It’s more than nostalgia – and longevity – that makes Sarah Jane the best companion of all.  But that would be excluding the fact that she’s returned to Who in recent years — even starring in her own series — and is just as awesome! Originally cast as a nod to the changing times in the Seventies (“women’s lib”!), Sarah is smart, inquisitive, feisty, and a whole lot of fun. Sarah was always ready to stand up for herself – and her friends – in trying to do the right thing, but with Sarah, you could also see that, underneath, what was happening terrified the ever-loving crap out of her at times. But nonetheless, she always stood her ground. Marvelous acting by the late Liz Sladen, always – both during her classic appearances with Jon Pertwee and Tom Baker, and during her most recent stints on the modern iteration of the show with David Tennant. (Not to mention how terrific she was on her own spinoff show, The Sarah Jane Adventures!) For longtime followers of the show, she’s still quite deservedly the most popular Companion. And the best.

So … who’d we leave out? Who should’ve been ranked higher or lower? Or who did we include that you can’t stand? Give us a shout in the comments!

-Ken & Mike

Playing KATANAS AND TRENCHCOATS

A few days ago, at an annual meetup of longtime friends and superb gamers, I ran a short session of Katanas and Trenchcoats, the game of “retromodern roleplaying.” It’s a terrific RPG largely inspired by the glory days of syndicated TV, movies, and RPGs in the Nineties, when Immortals, vampires, and Apocalypse-heralding fallen angels left an angst-fueled mark on pop culture. Dynamic, doomed, and cursed to wear amazing leather clothes, these heroes and antiheroes posed in misty alleyways as “power goth” chords or anthemic Queen tracks played behind them. You know which shows I’m talking about.

Game designer Ryan Macklin and others created the original PDF rulebook of Katanas and Trenchcoats last year as half-pun/half-homage. But the PDF did have an actual (if thin) set of rules, and people began playing it! The game attracted enough interest that Ryan last week launched a Kickstarter campaign for a full-blown, honest-to-Adrian-Paul Katanas and Trenchcoats rulebook – and it hit its funding goal on the second day! That’s pretty damn impressive. I’m psyched to see this come out.

For the time being, though, we have the PDF’s original rules, so that’s what I used for Saturday’s demonstration. And one of the quickest ways to demonstrate the rules is to get the characters to fight each other! I pulled in some characters from ’90s TV (Duncan Macleod & Richie Ryan from Highlander, and Nick Knight, Lucien Lacroix, and Janette DuCharme from Forever Knight) and created two “Technomages” as the main pains-in-the-asses who pitted the Immortals and vampires against each other.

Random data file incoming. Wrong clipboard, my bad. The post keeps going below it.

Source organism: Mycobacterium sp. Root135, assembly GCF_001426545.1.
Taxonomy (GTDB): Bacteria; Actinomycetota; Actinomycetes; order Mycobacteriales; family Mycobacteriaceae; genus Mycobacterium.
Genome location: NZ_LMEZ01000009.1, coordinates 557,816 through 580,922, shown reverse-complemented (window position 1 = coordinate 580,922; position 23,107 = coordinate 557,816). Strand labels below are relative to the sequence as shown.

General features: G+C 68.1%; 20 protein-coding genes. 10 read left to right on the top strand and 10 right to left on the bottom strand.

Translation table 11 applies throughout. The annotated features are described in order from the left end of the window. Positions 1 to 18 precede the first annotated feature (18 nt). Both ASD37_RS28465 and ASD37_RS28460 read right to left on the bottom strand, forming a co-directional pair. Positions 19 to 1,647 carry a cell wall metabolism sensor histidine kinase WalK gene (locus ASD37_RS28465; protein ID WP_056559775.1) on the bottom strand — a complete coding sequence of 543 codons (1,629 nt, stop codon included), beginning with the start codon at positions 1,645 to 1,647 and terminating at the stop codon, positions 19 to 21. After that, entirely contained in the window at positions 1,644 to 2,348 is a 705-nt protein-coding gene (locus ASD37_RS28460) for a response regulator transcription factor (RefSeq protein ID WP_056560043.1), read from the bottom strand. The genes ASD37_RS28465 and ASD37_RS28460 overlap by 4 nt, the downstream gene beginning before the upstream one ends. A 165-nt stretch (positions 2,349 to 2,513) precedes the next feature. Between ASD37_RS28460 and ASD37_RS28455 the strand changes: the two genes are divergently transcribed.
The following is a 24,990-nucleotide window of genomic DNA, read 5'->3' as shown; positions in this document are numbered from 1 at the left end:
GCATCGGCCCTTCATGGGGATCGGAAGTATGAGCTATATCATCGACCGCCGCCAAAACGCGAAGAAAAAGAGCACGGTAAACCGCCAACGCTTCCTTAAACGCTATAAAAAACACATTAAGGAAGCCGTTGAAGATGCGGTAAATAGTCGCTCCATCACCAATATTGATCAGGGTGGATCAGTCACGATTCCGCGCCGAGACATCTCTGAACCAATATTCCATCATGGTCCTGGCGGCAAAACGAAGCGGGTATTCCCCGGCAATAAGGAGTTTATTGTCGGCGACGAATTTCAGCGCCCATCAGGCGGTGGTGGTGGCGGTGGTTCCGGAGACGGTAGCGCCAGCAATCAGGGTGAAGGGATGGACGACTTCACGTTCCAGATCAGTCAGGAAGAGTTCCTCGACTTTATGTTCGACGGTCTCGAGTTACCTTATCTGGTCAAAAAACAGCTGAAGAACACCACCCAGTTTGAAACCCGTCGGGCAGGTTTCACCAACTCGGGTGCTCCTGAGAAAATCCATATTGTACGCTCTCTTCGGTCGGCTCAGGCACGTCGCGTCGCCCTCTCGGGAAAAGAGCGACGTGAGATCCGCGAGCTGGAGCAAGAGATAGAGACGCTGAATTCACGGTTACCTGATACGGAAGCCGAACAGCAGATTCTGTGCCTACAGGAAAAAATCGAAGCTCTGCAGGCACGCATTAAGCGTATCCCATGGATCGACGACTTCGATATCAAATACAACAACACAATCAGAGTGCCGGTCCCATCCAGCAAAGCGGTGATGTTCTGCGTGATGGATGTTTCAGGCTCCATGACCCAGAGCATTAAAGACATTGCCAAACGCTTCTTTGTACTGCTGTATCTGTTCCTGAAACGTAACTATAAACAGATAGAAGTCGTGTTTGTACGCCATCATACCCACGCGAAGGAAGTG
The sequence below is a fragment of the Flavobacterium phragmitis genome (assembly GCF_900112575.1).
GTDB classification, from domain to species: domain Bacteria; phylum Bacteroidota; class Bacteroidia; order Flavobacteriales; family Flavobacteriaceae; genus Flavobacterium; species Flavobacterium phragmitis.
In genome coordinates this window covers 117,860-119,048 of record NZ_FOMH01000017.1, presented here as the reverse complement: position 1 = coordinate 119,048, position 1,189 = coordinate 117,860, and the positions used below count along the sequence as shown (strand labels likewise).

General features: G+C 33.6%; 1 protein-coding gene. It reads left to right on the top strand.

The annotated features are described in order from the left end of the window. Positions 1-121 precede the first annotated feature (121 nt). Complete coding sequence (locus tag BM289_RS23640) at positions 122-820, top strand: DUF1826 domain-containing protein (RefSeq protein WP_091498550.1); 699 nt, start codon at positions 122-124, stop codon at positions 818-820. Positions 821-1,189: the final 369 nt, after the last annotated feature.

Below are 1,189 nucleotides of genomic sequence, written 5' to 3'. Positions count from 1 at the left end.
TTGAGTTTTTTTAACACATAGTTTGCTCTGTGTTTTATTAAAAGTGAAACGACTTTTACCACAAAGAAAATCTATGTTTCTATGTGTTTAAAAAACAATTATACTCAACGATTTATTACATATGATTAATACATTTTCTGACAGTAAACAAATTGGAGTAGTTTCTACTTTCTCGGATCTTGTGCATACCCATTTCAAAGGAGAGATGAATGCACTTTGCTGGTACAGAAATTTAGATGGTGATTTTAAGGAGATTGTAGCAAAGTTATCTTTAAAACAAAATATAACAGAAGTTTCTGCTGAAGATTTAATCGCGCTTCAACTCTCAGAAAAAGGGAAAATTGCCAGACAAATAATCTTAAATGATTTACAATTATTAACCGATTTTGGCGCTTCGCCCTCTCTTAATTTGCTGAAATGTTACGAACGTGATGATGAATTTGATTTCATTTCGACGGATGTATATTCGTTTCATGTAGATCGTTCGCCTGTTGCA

In-progress K&T character sheets

They all looked fabulous. Technomage Helena (based on model Helena Christensen) coldly operated death traps while wearing a floral-print hat and a forcefield corset. Her partner, Japeth (think Oded Fehr), was a smooth talker with a thick accent and leather pants.

And that sense of fashion is important in this game! Kickass Wardrobe is one of your character’s five main Traits, along with Raging Passion, Mystical Talents, Ancient Memories, and of course Ancient Sword. You have scores from 1 through 5 in each, and you combine that number with the number of an appropriate skill (e.g., Awareness, Influence, Move) to determine how many d10s you roll. If your roll is better than your opponent’s, your action succeeds! Better still, the player who lost the opposed roll has to describe how awesomely you succeed – and how good you looked while doing it! That sense of fun is a key part of the game’s charm. It simultaneously applauds and gently mocks the emotional excesses of the source material.

Here was my quick-and-dirty plot: Helena and Japeth kidnapped Duncan’s friend (and fellow Immortal) Amanda, and threatened to permanently kill her unless Duncan and Richie subdued the three vampires that the technomages had lured into their abandoned-factory lair. (The technomages are fascinated by the vampires’ necromantic nature, so they want to see them in action before they, um, dissect them.)

One challenge I faced in running the game was that the PDF doesn’t spell out the changes that you, as a Story Master, need to make if a PC is something other than an Immortal. Sure, vampires can use fangs instead of swords, but what about technomages and magic? Technomages’ primary skill is Make, as opposed to Immortals’ Fight, but how do you make that work? Magic shouldn’t look anything like swordfighting. I ultimately decided to treat the technomages’ magic as a cross between Tony Stark’s holotech and Wile E. Coyote’s protean weaponry.

For instance, when the player running the technomage Helena said she was sending a hearse at full speed toward the three vampires on the factory’s third floor, I thought… why not? Who’s to say that this isn’t a car but rather a collection of robotics, holograms, and force fields? Also… conjuring a hearse to attack vampires? That’s AWESOME. Perfectly in line with the sense of style the game encourages.

But probably my favorite callback to the original shows is the game’s use of flashbacks. On the TV shows, the lead character would come across a situation in modern day that inevitably triggered a gut-wrenching flashback to a similar event centuries earlier. Likewise, in Katanas and Trenchcoats, if one of your Traits is “broken” because of something you did, you can only regain that Trait by going through an emotional flashback described by the Story Master!